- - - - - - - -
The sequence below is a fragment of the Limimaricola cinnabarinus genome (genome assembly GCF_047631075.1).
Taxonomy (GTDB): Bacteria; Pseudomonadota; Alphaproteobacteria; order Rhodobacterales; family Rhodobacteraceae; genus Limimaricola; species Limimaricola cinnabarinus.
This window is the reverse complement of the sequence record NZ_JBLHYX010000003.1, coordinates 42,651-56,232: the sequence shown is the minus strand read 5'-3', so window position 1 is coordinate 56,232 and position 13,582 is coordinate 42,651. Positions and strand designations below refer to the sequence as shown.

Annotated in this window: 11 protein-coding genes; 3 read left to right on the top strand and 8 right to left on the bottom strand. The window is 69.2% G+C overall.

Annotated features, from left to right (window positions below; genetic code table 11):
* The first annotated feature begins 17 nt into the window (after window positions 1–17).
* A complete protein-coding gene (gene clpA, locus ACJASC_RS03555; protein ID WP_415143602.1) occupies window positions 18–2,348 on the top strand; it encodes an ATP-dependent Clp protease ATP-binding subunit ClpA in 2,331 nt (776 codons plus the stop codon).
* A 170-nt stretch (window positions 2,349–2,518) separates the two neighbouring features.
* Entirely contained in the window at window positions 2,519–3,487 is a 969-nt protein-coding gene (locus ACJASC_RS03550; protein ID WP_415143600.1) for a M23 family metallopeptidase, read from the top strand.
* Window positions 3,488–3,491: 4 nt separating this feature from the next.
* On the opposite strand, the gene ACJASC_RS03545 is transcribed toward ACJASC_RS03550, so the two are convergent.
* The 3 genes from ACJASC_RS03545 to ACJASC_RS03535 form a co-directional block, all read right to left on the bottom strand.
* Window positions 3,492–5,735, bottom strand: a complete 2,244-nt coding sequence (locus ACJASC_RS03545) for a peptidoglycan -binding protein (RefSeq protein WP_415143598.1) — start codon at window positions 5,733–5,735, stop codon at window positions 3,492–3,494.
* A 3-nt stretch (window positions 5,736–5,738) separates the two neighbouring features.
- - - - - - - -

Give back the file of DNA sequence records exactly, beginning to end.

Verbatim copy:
The sequence below is a fragment of the Limimaricola cinnabarinus genome (genome assembly GCF_047631075.1).
Taxonomy (GTDB): Bacteria; Pseudomonadota; Alphaproteobacteria; order Rhodobacterales; family Rhodobacteraceae; genus Limimaricola; species Limimaricola cinnabarinus.
This window is the reverse complement of the sequence record NZ_JBLHYX010000003.1, coordinates 42,651-56,232: the sequence shown is the minus strand read 5'-3', so window position 1 is coordinate 56,232 and position 13,582 is coordinate 42,651. Positions and strand designations below refer to the sequence as shown.

Annotated in this window: 11 protein-coding genes; 3 read left to right on the top strand and 8 right to left on the bottom strand. The window is 69.2% G+C overall.

Annotated features, from left to right (window positions below; genetic code table 11):
* The first annotated feature begins 17 nt into the window (after window positions 1–17).
* A complete protein-coding gene (gene clpA, locus ACJASC_RS03555; protein ID WP_415143602.1) occupies window positions 18–2,348 on the top strand; it encodes an ATP-dependent Clp protease ATP-binding subunit ClpA in 2,331 nt (776 codons plus the stop codon).
* A 170-nt stretch (window positions 2,349–2,518) separates the two neighbouring features.
* Entirely contained in the window at window positions 2,519–3,487 is a 969-nt protein-coding gene (locus ACJASC_RS03550; protein ID WP_415143600.1) for a M23 family metallopeptidase, read from the top strand.
* Window positions 3,488–3,491: 4 nt separating this feature from the next.
* On the opposite strand, the gene ACJASC_RS03545 is transcribed toward ACJASC_RS03550, so the two are convergent.
* The 3 genes from ACJASC_RS03545 to ACJASC_RS03535 form a co-directional block, all read right to left on the bottom strand.
* Window positions 3,492–5,735, bottom strand: a complete 2,244-nt coding sequence (locus ACJASC_RS03545) for a peptidoglycan -binding protein (RefSeq protein WP_415143598.1) — start codon at window positions 5,733–5,735, stop codon at window positions 3,492–3,494.
* A 3-nt stretch (window positions 5,736–5,738) separates the two neighbouring features.